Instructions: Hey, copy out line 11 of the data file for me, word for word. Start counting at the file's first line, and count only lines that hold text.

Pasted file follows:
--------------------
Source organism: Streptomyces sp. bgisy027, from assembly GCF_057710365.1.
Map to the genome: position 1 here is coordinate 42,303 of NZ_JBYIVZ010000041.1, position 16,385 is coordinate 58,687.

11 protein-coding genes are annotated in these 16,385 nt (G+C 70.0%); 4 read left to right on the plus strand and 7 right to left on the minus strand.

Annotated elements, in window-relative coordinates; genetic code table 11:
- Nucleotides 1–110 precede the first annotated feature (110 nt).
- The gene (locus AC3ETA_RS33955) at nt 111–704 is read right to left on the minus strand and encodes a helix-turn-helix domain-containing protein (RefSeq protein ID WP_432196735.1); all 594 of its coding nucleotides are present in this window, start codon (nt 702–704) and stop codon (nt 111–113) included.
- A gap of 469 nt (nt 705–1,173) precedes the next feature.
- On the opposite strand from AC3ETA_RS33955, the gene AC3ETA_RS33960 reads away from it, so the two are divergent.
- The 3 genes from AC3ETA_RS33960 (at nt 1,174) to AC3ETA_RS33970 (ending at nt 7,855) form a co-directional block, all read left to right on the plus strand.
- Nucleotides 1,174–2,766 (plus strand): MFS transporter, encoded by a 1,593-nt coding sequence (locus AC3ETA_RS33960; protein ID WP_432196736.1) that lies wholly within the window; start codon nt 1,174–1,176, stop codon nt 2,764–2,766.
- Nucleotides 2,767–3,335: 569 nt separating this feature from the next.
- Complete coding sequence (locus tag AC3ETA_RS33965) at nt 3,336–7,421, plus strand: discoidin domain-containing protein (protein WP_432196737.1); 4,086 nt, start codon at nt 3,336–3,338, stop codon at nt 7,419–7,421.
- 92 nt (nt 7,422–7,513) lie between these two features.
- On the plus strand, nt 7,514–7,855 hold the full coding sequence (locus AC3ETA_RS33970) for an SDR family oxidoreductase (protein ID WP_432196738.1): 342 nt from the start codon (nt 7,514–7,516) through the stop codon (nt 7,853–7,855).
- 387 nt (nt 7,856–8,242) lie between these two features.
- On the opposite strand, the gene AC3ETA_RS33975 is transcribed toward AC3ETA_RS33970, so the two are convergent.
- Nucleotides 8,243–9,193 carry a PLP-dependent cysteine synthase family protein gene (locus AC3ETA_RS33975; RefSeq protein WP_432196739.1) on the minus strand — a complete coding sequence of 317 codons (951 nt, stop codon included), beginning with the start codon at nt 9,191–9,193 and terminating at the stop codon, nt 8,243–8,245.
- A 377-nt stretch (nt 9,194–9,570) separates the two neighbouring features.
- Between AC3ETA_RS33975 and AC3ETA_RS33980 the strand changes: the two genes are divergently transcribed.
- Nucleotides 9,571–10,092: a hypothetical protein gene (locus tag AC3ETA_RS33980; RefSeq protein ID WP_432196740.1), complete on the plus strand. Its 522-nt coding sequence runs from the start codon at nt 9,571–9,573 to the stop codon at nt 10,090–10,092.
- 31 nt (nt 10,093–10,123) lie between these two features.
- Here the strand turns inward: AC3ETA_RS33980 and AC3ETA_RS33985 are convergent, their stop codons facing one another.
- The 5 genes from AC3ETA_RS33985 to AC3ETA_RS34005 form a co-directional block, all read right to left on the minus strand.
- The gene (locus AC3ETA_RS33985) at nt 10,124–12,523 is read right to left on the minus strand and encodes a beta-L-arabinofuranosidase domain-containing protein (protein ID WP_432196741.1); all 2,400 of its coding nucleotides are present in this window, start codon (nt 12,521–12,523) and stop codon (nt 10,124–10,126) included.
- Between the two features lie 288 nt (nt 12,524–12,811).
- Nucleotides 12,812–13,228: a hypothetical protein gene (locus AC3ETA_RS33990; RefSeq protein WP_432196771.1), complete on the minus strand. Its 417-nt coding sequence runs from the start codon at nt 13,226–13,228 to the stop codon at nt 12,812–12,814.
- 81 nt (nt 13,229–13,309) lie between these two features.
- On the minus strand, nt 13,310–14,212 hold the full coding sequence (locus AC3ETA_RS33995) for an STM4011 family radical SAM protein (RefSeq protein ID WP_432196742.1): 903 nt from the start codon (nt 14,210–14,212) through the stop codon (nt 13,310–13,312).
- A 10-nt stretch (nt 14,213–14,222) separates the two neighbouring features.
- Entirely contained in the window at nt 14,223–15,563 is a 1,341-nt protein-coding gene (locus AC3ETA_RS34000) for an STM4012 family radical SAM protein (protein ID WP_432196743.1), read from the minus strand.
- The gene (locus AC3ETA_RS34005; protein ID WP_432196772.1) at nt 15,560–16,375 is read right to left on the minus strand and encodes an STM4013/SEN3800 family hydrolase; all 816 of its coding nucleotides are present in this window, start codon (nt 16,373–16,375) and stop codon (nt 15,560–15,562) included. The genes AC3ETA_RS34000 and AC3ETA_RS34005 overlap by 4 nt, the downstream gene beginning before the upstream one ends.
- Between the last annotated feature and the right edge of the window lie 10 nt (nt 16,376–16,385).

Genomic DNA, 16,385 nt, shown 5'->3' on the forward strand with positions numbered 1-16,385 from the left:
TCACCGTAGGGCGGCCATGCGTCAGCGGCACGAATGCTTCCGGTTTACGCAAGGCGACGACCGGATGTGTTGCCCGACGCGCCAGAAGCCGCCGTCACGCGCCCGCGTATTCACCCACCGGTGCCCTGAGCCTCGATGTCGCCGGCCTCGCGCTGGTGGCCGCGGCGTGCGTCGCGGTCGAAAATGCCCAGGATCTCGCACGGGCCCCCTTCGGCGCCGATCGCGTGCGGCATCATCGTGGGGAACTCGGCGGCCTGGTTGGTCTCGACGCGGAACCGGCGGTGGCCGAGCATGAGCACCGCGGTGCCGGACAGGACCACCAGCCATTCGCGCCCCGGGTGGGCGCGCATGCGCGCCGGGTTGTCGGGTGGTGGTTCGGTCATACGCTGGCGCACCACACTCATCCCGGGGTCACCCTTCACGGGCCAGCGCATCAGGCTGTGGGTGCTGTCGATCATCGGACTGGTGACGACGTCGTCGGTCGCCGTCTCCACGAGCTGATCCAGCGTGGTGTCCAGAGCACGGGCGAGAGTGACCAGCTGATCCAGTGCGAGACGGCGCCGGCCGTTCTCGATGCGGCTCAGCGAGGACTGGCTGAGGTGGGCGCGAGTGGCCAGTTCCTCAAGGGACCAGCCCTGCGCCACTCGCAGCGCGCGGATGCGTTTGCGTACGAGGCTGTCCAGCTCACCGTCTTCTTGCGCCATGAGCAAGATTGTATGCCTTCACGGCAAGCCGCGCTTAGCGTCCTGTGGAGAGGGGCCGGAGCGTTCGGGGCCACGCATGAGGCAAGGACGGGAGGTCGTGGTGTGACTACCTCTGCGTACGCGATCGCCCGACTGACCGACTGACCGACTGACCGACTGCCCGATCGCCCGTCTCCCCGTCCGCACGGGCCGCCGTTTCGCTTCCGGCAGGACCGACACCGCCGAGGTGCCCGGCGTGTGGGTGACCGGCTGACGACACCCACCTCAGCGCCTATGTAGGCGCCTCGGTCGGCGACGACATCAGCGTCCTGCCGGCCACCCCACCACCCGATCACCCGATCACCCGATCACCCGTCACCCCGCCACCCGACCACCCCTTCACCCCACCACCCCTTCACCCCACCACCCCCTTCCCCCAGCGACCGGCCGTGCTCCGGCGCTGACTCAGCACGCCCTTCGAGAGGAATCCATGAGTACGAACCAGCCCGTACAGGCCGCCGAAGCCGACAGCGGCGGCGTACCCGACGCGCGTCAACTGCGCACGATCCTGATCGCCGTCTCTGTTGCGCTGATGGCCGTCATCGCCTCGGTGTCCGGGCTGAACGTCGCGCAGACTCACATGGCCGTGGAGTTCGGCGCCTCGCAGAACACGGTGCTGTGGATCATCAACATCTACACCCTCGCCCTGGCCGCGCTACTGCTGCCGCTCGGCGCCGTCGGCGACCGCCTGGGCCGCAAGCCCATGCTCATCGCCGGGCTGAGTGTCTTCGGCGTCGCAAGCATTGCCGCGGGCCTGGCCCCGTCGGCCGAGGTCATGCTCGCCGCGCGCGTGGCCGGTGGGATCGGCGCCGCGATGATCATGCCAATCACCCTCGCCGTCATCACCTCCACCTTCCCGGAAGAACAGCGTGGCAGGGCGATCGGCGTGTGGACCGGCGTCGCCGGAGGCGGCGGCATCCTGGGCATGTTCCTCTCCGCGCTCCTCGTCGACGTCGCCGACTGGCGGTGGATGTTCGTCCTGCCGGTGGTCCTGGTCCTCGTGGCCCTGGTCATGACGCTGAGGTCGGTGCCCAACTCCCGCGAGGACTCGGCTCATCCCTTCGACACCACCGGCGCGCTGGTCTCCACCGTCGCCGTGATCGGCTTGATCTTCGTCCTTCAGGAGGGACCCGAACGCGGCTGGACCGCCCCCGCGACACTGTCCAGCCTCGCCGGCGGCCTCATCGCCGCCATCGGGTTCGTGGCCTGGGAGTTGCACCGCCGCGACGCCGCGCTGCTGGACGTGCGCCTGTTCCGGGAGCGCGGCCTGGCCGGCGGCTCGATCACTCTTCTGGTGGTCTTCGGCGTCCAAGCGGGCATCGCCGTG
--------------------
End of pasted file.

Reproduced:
- Nucleotides 2,767–3,335: 569 nt separating this feature from the next.